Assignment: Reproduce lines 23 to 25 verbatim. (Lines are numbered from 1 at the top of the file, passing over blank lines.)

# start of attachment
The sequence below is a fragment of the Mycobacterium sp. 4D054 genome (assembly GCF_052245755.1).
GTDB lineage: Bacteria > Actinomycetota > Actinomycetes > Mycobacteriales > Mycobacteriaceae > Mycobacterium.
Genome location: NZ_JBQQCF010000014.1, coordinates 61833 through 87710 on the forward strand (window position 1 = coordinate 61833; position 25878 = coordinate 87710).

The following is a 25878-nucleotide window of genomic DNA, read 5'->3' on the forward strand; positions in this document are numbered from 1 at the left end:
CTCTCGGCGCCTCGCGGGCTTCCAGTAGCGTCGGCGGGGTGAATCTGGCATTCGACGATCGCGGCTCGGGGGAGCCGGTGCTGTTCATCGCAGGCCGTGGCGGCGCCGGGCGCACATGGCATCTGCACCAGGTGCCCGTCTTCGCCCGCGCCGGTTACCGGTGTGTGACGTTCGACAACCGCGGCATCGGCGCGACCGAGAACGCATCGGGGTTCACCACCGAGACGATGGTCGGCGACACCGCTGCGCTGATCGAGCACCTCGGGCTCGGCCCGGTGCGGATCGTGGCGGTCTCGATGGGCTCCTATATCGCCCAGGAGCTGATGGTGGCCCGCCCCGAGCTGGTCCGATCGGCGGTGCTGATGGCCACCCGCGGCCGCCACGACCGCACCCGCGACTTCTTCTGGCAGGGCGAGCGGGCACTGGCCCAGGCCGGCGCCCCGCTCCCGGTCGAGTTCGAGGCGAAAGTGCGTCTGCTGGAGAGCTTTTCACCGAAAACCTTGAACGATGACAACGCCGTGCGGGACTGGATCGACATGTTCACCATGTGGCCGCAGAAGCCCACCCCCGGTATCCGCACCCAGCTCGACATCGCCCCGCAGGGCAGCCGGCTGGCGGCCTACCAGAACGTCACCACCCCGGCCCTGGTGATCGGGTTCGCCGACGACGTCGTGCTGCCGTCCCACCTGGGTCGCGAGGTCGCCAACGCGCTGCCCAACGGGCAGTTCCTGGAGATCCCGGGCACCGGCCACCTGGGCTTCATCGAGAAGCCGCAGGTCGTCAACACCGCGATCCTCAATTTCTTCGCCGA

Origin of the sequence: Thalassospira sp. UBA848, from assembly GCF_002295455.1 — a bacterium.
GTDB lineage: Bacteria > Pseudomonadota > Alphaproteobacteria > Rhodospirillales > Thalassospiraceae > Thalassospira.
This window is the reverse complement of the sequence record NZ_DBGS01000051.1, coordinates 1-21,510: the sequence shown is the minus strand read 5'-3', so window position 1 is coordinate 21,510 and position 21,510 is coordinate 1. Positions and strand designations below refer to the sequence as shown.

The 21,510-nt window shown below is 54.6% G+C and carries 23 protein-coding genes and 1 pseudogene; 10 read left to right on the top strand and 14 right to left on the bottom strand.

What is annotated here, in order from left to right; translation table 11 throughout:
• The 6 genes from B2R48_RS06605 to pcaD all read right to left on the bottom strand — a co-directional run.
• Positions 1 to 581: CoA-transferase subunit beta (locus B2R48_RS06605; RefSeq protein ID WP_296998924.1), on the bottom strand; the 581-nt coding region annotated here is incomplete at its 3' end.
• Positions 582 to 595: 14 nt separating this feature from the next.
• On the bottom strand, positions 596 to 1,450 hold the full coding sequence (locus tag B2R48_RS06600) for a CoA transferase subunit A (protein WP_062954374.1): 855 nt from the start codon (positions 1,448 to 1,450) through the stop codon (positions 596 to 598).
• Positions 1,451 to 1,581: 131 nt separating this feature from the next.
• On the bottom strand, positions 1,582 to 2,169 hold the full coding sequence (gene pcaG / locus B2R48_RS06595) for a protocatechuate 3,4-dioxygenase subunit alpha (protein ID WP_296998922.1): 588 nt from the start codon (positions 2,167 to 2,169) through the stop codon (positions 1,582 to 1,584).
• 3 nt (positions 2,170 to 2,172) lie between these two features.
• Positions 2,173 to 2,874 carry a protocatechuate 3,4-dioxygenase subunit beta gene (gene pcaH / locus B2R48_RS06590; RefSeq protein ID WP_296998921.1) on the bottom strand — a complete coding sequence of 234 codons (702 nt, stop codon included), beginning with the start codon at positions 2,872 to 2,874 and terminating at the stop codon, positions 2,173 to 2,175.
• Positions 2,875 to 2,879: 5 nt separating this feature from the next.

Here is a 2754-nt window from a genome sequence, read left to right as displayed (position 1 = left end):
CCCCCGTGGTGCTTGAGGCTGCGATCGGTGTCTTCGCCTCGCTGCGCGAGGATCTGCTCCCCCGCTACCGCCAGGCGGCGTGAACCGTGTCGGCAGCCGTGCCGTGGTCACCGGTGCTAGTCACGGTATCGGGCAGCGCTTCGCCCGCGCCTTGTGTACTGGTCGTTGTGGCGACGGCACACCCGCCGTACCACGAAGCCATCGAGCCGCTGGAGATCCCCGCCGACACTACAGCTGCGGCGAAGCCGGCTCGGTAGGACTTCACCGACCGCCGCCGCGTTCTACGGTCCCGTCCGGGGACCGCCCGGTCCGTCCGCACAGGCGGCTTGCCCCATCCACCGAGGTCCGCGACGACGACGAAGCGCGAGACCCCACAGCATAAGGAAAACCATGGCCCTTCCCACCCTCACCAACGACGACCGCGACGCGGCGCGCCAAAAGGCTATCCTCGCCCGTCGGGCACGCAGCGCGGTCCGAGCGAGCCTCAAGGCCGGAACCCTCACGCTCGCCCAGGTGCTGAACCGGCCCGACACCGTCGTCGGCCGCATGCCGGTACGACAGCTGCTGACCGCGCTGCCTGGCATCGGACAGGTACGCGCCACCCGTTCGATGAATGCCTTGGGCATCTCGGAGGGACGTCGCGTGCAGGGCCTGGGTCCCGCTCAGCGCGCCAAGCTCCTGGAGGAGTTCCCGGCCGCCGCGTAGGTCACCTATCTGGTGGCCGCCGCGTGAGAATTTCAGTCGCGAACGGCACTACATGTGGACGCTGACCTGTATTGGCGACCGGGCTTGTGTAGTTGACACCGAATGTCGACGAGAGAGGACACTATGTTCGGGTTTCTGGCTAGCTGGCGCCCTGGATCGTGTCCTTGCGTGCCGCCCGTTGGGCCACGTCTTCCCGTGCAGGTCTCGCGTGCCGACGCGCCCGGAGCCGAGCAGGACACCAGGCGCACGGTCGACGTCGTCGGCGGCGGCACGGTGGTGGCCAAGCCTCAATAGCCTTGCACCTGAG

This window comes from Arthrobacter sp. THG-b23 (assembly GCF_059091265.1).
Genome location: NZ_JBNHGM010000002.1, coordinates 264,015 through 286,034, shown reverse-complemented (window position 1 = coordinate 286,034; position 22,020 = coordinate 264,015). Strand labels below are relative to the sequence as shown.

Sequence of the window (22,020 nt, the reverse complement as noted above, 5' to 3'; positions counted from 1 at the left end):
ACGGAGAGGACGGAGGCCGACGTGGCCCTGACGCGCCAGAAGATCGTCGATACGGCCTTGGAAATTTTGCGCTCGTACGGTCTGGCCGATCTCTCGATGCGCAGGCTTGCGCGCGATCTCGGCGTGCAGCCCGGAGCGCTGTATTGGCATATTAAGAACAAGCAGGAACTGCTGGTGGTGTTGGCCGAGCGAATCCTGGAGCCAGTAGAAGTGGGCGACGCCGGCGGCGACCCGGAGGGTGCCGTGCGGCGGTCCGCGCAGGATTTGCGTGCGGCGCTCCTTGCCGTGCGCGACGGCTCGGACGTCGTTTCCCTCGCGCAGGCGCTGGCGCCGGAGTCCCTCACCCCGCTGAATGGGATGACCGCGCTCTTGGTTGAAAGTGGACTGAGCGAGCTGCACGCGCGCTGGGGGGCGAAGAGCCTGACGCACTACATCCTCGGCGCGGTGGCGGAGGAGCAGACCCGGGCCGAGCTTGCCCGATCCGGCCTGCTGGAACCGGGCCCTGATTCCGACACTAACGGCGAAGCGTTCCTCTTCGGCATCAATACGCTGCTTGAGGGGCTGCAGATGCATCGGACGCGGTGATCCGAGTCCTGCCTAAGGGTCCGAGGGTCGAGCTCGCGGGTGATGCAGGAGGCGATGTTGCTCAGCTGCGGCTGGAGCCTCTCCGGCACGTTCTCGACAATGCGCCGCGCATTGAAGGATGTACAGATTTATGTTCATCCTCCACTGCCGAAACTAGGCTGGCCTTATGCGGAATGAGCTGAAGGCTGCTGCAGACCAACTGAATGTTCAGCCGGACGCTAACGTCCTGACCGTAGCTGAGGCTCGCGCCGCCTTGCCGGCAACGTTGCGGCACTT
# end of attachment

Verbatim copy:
Genome location: NZ_JBNHGM010000002.1, coordinates 264,015 through 286,034, shown reverse-complemented (window position 1 = coordinate 286,034; position 22,020 = coordinate 264,015). Strand labels below are relative to the sequence as shown.

Sequence of the window (22,020 nt, the reverse complement as noted above, 5' to 3'; positions counted from 1 at the left end):
ACGGAGAGGACGGAGGCCGACGTGGCCCTGACGCGCCAGAAGATCGTCGATACGGCCTTGGAAATTTTGCGCTCGTACGGTCTGGCCGATCTCTCGATGCGCAGGCTTGCGCGCGATCTCGGCGTGCAGCCCGGAGCGCTGTATTGGCATATTAAGAACAAGCAGGAACTGCTGGTGGTGTTGGCCGAGCGAATCCTGGAGCCAGTAGAAGTGGGCGACGCCGGCGGCGACCCGGAGGGTGCCGTGCGGCGGTCCGCGCAGGATTTGCGTGCGGCGCTCCTTGCCGTGCGCGACGGCTCGGACGTCGTTTCCCTCGCGCAGGCGCTGGCGCCGGAGTCCCTCACCCCGCTGAATGGGATGACCGCGCTCTTGGTTGAAAGTGGACTGAGCGAGCTGCACGCGCGCTGGGGGGCGAAGAGCCTGACGCACTACATCCTCGGCGCGGTGGCGGAGGAGCAGACCCGGGCCGAGCTTGCCCGATCCGGCCTGCTGGAACCGGGCCCTGATTCCGACACTAACGGCGAAGCGTTCCTCTTCGGCATCAATACGCTGCTTGAGGGGCTGCAGATGCATCGGACGCGGTGATCCGAGTCCTGCCTAAGGGTCCGAGGGTCGAGCTCGCGGGTGATGCAGGAGGCGATGTTGCTCAGCTGCGGCTGGAGCCTCTCCGGCACGTTCTCGACAATGCGCCGCGCATTGAAGGATGTACAGATTTATGTTCATCCTCCACTGCCGAAACTAGGCTGGCCTTATGCGGAATGAGCTGAAGGCTGCTGCAGACCAACTGAATGTTCAGCCGGACGCTAACGTCCTGACCGTAGCTGAGGCTCGCGCCGCCTTGCCGGCAACGTTGCGGCACTT